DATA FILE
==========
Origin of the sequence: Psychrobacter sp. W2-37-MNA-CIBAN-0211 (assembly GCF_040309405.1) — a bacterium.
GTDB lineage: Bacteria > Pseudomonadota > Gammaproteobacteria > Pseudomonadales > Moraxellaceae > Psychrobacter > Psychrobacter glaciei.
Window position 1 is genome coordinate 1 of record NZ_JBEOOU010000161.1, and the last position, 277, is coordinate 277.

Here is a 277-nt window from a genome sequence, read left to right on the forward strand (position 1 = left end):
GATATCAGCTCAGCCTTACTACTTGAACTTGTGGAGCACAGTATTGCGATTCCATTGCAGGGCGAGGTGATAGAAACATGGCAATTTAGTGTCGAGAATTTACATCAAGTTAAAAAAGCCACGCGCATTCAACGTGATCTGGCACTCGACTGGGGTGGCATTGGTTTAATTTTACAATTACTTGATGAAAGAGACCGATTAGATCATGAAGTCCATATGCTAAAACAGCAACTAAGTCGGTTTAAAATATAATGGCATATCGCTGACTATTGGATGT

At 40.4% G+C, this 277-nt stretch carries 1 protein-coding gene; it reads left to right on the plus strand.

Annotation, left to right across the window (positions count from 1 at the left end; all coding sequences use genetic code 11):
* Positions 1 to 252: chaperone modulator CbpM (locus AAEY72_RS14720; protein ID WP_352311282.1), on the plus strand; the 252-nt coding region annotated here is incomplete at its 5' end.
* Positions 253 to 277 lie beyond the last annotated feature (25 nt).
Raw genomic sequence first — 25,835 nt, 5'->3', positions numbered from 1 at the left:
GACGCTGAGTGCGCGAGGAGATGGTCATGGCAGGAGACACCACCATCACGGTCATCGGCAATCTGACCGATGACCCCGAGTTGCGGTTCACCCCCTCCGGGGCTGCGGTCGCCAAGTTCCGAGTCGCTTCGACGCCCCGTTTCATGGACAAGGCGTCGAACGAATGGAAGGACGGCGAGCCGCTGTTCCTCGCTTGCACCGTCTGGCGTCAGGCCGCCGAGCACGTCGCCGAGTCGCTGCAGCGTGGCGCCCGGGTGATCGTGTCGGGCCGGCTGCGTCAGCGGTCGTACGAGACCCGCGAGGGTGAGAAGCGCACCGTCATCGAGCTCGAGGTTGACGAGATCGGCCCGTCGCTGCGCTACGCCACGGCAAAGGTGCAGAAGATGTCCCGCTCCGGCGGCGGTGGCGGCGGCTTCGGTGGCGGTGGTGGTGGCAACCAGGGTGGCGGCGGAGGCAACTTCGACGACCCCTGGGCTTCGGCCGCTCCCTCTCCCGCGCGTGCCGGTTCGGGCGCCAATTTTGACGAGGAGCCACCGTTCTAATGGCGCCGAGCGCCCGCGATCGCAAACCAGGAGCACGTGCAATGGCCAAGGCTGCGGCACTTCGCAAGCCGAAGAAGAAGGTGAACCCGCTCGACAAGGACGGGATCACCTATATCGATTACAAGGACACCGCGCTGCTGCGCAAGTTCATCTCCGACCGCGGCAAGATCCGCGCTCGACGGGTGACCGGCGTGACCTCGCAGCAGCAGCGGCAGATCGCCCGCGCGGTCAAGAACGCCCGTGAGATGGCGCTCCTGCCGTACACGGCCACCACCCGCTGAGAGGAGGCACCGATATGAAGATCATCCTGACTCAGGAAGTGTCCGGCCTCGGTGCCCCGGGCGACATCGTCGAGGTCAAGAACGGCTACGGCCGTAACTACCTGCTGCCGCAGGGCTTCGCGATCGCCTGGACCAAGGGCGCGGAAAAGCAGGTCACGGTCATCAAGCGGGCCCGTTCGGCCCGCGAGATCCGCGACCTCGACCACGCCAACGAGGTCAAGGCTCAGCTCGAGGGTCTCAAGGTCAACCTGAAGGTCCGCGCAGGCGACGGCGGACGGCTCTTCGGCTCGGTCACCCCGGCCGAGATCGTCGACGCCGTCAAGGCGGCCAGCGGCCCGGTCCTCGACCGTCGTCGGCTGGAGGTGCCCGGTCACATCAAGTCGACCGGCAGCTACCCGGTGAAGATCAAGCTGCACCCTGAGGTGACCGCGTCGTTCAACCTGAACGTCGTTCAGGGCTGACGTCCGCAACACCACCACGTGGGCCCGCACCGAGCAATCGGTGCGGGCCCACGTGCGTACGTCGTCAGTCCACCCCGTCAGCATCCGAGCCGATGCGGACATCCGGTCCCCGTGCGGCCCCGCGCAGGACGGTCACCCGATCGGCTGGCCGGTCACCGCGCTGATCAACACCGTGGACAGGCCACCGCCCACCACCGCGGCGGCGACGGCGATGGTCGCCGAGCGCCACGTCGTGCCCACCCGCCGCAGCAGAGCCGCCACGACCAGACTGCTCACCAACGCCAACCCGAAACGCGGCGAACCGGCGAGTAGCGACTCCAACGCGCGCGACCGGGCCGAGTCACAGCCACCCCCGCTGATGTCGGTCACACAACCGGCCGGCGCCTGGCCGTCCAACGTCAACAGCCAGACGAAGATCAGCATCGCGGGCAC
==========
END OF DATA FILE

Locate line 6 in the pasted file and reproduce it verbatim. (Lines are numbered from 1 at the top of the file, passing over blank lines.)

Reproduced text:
At 40.4% G+C, this 277-nt stretch carries 1 protein-coding gene; it reads left to right on the plus strand.